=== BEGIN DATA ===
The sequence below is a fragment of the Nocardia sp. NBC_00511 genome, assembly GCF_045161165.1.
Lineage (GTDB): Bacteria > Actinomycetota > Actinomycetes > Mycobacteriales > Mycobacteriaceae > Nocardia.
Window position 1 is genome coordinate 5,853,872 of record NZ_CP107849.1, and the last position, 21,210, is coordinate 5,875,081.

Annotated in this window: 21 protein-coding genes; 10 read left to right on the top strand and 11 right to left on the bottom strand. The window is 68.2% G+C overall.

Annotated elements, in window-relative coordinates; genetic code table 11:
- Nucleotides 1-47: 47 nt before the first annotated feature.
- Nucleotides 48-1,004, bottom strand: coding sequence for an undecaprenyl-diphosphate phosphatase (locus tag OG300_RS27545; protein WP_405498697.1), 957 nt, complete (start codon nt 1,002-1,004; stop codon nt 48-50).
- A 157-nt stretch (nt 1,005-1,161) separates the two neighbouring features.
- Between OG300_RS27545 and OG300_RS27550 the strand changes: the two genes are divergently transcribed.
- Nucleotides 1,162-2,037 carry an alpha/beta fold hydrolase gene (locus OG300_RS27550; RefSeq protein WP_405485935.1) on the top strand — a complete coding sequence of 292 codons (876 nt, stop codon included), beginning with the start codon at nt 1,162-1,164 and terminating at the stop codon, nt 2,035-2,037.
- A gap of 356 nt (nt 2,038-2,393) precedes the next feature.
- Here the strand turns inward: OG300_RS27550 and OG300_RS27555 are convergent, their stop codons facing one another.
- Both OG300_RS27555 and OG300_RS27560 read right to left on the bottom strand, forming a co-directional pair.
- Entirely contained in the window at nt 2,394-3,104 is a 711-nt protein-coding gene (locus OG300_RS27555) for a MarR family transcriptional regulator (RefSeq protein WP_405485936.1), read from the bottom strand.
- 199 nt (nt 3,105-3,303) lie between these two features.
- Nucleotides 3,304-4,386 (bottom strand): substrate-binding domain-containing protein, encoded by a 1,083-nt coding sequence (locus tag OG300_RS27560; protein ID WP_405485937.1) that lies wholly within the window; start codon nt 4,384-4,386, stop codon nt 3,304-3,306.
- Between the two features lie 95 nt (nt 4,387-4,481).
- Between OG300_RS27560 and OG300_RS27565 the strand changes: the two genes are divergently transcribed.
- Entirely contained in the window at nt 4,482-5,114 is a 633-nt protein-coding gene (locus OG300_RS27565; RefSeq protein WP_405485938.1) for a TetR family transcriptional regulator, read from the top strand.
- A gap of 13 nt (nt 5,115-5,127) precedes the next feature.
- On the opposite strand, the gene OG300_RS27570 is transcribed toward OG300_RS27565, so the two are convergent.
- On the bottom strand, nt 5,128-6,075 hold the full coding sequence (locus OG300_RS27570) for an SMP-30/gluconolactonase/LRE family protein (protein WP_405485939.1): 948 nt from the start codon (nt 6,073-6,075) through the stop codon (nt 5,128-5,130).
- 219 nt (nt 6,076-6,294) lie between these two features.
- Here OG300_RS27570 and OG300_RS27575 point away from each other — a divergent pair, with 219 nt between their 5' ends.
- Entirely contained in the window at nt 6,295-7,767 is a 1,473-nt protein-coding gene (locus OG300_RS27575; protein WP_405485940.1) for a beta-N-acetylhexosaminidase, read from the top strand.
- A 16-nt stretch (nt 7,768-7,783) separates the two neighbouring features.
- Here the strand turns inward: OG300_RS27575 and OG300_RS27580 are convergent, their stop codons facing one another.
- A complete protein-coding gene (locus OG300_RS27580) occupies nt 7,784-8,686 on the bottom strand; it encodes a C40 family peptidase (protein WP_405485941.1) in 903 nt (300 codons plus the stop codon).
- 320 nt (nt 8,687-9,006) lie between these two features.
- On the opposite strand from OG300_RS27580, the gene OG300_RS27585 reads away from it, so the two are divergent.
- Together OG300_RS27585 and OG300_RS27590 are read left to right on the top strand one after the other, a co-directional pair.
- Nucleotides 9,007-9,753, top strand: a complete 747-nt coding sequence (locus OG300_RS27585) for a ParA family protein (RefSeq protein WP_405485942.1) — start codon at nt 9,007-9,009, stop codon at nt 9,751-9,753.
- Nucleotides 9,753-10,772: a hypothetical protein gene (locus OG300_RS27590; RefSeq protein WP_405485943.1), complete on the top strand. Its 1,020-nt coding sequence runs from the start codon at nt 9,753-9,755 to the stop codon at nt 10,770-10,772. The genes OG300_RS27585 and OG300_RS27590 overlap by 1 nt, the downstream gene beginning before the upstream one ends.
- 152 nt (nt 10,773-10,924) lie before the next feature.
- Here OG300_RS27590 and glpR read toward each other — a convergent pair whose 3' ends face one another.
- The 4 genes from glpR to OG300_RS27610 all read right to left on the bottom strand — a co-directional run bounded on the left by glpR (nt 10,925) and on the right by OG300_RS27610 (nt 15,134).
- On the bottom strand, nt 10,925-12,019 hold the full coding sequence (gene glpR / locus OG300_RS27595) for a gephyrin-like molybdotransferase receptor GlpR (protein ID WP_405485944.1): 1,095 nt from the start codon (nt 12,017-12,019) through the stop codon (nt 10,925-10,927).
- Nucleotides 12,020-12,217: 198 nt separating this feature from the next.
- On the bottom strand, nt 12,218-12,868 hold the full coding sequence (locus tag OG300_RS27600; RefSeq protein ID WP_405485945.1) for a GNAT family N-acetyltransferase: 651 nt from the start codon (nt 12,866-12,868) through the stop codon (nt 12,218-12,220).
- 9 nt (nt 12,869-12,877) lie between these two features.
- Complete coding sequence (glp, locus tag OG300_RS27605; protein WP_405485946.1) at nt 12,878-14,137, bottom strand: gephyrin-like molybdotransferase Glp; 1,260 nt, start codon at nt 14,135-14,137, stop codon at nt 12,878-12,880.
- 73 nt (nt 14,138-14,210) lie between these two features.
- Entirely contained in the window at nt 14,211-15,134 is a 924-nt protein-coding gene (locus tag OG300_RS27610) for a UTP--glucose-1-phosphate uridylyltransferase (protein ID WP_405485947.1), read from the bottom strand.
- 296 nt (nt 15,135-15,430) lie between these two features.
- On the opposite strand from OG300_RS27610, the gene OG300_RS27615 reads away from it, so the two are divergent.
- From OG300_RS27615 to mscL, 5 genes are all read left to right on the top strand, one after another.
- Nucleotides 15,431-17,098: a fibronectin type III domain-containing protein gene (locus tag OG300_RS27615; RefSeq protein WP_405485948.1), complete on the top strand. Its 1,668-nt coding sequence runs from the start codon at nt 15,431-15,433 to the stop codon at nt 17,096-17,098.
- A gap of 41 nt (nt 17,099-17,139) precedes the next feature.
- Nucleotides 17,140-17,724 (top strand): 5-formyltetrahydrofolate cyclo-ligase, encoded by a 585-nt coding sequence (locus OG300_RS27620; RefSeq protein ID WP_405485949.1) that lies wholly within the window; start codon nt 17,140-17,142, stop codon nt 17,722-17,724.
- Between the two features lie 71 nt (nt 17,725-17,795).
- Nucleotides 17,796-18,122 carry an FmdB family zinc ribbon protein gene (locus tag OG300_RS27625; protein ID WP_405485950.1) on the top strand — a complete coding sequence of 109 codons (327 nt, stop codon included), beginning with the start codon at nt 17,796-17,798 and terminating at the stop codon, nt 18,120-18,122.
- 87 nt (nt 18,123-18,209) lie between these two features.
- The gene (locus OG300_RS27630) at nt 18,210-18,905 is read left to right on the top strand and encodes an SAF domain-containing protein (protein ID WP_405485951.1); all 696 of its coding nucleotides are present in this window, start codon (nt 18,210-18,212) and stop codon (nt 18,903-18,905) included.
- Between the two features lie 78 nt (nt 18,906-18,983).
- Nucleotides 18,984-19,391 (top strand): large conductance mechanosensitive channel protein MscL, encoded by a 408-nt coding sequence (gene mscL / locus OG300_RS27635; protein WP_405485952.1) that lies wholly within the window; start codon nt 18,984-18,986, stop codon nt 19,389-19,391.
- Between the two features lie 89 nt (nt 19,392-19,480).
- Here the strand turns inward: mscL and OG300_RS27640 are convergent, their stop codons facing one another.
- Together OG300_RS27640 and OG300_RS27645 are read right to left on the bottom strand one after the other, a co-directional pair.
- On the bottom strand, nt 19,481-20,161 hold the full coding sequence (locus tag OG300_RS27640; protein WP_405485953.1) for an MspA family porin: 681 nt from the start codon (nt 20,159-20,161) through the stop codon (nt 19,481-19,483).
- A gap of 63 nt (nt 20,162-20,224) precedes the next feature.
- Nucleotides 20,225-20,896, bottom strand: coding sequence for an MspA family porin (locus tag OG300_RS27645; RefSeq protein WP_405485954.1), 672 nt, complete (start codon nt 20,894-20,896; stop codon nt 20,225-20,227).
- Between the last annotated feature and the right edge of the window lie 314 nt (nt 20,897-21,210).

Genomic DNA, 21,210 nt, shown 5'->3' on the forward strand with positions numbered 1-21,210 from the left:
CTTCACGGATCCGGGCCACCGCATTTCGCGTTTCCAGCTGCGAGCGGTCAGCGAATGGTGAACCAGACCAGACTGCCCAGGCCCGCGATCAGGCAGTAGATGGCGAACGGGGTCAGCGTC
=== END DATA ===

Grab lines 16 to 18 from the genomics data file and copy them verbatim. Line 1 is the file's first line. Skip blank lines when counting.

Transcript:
- Nucleotides 3,304-4,386 (bottom strand): substrate-binding domain-containing protein, encoded by a 1,083-nt coding sequence (locus tag OG300_RS27560; protein ID WP_405485937.1) that lies wholly within the window; start codon nt 4,384-4,386, stop codon nt 3,304-3,306.
- Between the two features lie 95 nt (nt 4,387-4,481).
- Between OG300_RS27560 and OG300_RS27565 the strand changes: the two genes are divergently transcribed.